Keep Your Pets Safe!

Here in the United States, July 4th celebrations are fast approaching. That means picnics, parades, and pyrotechnic displays in a non-stop celebration over the next four days. As a kid, I loved fireworks celebrations. Loved the colors, the artistry, and the music that often accompanied the big events. I still enjoy the celebrations, although my appreciation is now tempered by the effect fireworks have on our furry companions.

In our town, fireworks can be set off beginning at 10 am each day and continuing until late in the evening. In reality, it’s common to hear the fizz, swoosh, booms, and bangs far into the night. If your community is like mine, here are a few ideas that can help make the experience safer and less stressful for the pets in your family.

Be proactive. If you have a fenced yard or dog run, be sure the space is secure. Use locks to ensure your dog can’t escape through an open door or gate. Walk your dog early in the day, when it’s reasonably quiet. Skip the evening stroll and stay inside. If you must take the dog out after dark, use a short leash to keep them close. And remember–they pick up on your emotions; if you’re calm and relaxed, they may be less inclined to stress.

Create a safe space. Ideally, choose a location that’s away from windows and doors. If possible, close the blinds, drapes, and interior room doors to further mask the noise of fireworks. Add in familiar sounds such as music, movies, and television shows to enhance a sense of “normal.” Supply your dog with favorite treats or toys to keep them occupied and distract them from the noise of fireworks. (Works for cats, too!)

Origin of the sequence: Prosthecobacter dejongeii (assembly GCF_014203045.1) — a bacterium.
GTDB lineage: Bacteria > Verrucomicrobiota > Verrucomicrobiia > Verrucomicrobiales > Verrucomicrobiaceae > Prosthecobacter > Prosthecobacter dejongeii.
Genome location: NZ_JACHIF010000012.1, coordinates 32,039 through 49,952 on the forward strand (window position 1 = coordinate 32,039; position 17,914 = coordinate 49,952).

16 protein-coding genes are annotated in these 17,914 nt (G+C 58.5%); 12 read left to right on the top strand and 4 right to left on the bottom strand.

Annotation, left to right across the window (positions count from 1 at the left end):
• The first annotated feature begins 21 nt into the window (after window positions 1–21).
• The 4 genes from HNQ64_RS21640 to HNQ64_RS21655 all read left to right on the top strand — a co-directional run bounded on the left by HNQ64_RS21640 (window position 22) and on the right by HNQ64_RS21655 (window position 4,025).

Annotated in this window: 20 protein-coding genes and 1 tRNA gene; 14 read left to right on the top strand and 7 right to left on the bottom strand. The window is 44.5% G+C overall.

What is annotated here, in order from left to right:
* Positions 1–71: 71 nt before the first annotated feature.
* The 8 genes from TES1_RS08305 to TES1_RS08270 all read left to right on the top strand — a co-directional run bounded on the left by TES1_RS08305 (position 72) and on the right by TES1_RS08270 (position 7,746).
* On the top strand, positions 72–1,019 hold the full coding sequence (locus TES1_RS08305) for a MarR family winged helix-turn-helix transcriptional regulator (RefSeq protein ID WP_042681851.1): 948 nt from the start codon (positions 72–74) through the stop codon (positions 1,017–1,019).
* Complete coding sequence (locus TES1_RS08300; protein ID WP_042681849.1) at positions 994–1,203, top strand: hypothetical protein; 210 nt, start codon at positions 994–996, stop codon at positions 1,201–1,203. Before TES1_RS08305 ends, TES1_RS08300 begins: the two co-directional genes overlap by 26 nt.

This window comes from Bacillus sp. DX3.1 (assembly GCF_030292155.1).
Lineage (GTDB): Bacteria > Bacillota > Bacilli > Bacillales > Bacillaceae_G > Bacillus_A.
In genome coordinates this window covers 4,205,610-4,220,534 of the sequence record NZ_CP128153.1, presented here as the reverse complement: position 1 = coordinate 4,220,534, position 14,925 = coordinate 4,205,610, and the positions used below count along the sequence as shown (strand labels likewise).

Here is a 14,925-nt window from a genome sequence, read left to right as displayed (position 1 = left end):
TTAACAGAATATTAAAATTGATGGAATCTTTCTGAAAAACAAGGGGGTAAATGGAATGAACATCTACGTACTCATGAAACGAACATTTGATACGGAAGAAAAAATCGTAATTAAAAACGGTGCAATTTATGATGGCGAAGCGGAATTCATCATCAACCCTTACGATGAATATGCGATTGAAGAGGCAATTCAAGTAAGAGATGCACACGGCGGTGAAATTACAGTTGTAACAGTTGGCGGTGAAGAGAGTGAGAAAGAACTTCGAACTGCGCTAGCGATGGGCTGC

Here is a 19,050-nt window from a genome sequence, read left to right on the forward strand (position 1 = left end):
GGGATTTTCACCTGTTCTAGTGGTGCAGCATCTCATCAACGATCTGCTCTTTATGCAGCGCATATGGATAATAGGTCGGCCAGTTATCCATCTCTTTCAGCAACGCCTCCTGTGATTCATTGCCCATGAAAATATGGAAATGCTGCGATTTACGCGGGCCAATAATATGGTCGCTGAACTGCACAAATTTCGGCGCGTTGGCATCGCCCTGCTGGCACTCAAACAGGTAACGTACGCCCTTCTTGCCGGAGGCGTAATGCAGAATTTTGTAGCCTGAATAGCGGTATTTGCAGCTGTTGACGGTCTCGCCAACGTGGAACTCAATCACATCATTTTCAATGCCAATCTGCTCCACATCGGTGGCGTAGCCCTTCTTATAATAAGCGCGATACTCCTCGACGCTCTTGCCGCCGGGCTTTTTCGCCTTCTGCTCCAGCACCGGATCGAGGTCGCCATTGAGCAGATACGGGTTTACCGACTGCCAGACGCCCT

Have a plan. Make sure your dog is microchipped and wearing a collar with up-to-date ID tags. Take photos of your dog from different angles. Notify friends, neighbors, and officials if your dog is lost. Post photos and a short description on social media and local “lost and found” websites. Simple measures like these can increase the odds you’ll be reunited.

Photo: CCSPCA Fresno’s Humane Society


P.S. I was unable to identify the original source of the image used at the top of this post.  It’s been included in myriad websites and social media posts–many of which appear when using the Google “Find image source” tool.  If you know the source, please leave a comment and I’ll update the post!

3 thoughts on “Keep Your Pets Safe!

  1. Very important information. This will be Penny’s first 4th of July so we don’t know how she will react to the fireworks set off by neighbors around here. We haven’t really had a thunderstorm here this spring either, that would have given us a clue, but we really don’t know. We’ll be inside with the TV going, probably hanging out back in the bedroom where there are fewer windows and black out shades. I think she’ll be OK, but I will worry if we have to go outside while that stuff is going off.

    1. Dawn, I’ve found that a happy voice and offering treats while using a short leash at twilight works well. Once we’re back in the house, I reward Sasha with cheese or seedless cucumber slices (her favorites). You might try something like that.

      If you have central A/C or window units, running the unit’s fan can generate “white noise” Penny is probably already familiar with. Good luck, and let us know what works best! ~Susan

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